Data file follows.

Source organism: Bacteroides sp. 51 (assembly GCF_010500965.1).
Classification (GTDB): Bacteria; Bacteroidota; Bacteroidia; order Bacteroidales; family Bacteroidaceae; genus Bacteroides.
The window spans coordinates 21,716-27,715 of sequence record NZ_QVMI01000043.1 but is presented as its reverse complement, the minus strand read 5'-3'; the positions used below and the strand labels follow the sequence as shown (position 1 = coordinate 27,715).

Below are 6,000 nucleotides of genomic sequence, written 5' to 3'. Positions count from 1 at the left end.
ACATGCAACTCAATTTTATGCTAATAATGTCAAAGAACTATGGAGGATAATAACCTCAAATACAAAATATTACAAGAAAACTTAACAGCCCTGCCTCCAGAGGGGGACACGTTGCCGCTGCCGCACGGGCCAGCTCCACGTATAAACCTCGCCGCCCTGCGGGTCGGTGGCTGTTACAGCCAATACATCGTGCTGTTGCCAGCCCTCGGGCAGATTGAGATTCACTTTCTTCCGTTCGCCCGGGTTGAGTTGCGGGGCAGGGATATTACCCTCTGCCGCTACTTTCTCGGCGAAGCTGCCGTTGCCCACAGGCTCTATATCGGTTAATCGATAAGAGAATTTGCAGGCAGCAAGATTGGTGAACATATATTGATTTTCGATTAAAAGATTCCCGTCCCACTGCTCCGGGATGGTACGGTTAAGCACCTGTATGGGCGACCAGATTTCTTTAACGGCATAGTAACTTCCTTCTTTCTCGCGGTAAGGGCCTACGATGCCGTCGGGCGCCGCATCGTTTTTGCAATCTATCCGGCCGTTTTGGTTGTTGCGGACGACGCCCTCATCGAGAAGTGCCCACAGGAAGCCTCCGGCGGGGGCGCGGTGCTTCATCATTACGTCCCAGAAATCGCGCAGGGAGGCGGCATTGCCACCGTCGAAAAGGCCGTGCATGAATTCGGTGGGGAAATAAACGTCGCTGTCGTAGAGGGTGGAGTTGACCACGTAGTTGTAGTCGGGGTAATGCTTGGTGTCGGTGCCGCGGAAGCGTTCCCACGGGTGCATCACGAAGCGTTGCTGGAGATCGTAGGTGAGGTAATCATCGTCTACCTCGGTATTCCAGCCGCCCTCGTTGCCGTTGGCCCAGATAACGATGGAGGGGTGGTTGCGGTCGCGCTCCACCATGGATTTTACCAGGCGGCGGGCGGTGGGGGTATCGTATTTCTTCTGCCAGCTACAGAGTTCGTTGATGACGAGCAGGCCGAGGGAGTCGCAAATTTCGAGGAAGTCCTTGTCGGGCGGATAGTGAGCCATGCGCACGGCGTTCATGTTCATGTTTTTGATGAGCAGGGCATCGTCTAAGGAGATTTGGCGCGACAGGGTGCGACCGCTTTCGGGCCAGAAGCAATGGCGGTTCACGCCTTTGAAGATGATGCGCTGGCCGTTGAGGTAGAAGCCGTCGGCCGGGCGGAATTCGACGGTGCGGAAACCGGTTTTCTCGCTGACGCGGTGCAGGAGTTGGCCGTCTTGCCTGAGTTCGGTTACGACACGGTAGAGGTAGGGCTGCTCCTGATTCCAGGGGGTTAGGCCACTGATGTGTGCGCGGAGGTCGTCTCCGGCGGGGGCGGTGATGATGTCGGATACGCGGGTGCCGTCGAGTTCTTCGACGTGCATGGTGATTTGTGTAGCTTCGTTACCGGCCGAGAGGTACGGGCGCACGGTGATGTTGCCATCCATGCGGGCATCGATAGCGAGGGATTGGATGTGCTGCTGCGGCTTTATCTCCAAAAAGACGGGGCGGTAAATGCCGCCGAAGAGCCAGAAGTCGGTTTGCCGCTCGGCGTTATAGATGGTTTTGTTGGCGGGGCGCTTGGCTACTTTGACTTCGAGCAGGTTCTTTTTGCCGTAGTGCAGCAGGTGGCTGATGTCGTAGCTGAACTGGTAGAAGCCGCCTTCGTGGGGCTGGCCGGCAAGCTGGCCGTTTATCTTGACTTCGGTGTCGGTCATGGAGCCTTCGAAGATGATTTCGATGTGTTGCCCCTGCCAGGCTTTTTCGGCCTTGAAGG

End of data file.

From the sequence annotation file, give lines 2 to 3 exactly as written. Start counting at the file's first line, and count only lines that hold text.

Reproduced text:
Classification (GTDB): Bacteria; Bacteroidota; Bacteroidia; order Bacteroidales; family Bacteroidaceae; genus Bacteroides.
The window spans coordinates 21,716-27,715 of sequence record NZ_QVMI01000043.1 but is presented as its reverse complement, the minus strand read 5'-3'; the positions used below and the strand labels follow the sequence as shown (position 1 = coordinate 27,715).